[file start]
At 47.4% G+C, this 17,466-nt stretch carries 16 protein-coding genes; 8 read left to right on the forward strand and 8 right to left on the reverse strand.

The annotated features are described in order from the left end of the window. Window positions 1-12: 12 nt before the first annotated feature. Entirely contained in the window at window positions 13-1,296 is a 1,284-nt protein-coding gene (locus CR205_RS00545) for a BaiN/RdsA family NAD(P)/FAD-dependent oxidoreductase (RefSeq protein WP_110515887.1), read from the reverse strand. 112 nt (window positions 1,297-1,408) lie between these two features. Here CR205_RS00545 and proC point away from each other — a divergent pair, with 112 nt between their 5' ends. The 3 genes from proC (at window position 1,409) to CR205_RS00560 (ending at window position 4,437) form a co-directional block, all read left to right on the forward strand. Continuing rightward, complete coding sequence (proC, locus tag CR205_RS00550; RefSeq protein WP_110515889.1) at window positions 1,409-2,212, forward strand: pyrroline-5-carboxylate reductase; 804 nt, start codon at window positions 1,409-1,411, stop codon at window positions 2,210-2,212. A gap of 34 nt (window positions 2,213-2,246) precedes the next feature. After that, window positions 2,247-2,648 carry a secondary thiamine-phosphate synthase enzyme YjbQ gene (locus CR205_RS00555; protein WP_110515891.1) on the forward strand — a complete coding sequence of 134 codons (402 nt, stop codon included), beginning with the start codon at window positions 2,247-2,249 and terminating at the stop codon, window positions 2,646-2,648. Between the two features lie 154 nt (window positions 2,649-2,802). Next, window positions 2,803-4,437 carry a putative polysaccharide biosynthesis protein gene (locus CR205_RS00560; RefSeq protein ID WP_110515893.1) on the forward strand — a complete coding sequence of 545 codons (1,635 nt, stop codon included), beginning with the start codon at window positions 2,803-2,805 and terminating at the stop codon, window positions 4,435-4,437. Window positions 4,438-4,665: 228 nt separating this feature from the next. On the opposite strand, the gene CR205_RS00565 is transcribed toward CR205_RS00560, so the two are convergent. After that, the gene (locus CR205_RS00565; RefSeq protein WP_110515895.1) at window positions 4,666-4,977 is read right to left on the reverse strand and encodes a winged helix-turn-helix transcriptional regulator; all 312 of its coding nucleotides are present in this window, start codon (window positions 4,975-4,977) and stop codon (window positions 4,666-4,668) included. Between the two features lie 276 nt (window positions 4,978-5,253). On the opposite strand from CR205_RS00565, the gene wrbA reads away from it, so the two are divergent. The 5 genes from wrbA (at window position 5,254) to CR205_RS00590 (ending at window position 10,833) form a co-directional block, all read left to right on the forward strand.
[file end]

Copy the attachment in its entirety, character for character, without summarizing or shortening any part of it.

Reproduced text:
At 47.4% G+C, this 17,466-nt stretch carries 16 protein-coding genes; 8 read left to right on the forward strand and 8 right to left on the reverse strand.

The annotated features are described in order from the left end of the window. Window positions 1-12: 12 nt before the first annotated feature. Entirely contained in the window at window positions 13-1,296 is a 1,284-nt protein-coding gene (locus CR205_RS00545) for a BaiN/RdsA family NAD(P)/FAD-dependent oxidoreductase (RefSeq protein WP_110515887.1), read from the reverse strand. 112 nt (window positions 1,297-1,408) lie between these two features. Here CR205_RS00545 and proC point away from each other — a divergent pair, with 112 nt between their 5' ends. The 3 genes from proC (at window position 1,409) to CR205_RS00560 (ending at window position 4,437) form a co-directional block, all read left to right on the forward strand. Continuing rightward, complete coding sequence (proC, locus tag CR205_RS00550; RefSeq protein WP_110515889.1) at window positions 1,409-2,212, forward strand: pyrroline-5-carboxylate reductase; 804 nt, start codon at window positions 1,409-1,411, stop codon at window positions 2,210-2,212. A gap of 34 nt (window positions 2,213-2,246) precedes the next feature. After that, window positions 2,247-2,648 carry a secondary thiamine-phosphate synthase enzyme YjbQ gene (locus CR205_RS00555; protein WP_110515891.1) on the forward strand — a complete coding sequence of 134 codons (402 nt, stop codon included), beginning with the start codon at window positions 2,247-2,249 and terminating at the stop codon, window positions 2,646-2,648. Between the two features lie 154 nt (window positions 2,649-2,802). Next, window positions 2,803-4,437 carry a putative polysaccharide biosynthesis protein gene (locus CR205_RS00560; RefSeq protein ID WP_110515893.1) on the forward strand — a complete coding sequence of 545 codons (1,635 nt, stop codon included), beginning with the start codon at window positions 2,803-2,805 and terminating at the stop codon, window positions 4,435-4,437. Window positions 4,438-4,665: 228 nt separating this feature from the next. On the opposite strand, the gene CR205_RS00565 is transcribed toward CR205_RS00560, so the two are convergent. After that, the gene (locus CR205_RS00565; RefSeq protein WP_110515895.1) at window positions 4,666-4,977 is read right to left on the reverse strand and encodes a winged helix-turn-helix transcriptional regulator; all 312 of its coding nucleotides are present in this window, start codon (window positions 4,975-4,977) and stop codon (window positions 4,666-4,668) included. Between the two features lie 276 nt (window positions 4,978-5,253). On the opposite strand from CR205_RS00565, the gene wrbA reads away from it, so the two are divergent. The 5 genes from wrbA (at window position 5,254) to CR205_RS00590 (ending at window position 10,833) form a co-directional block, all read left to right on the forward strand.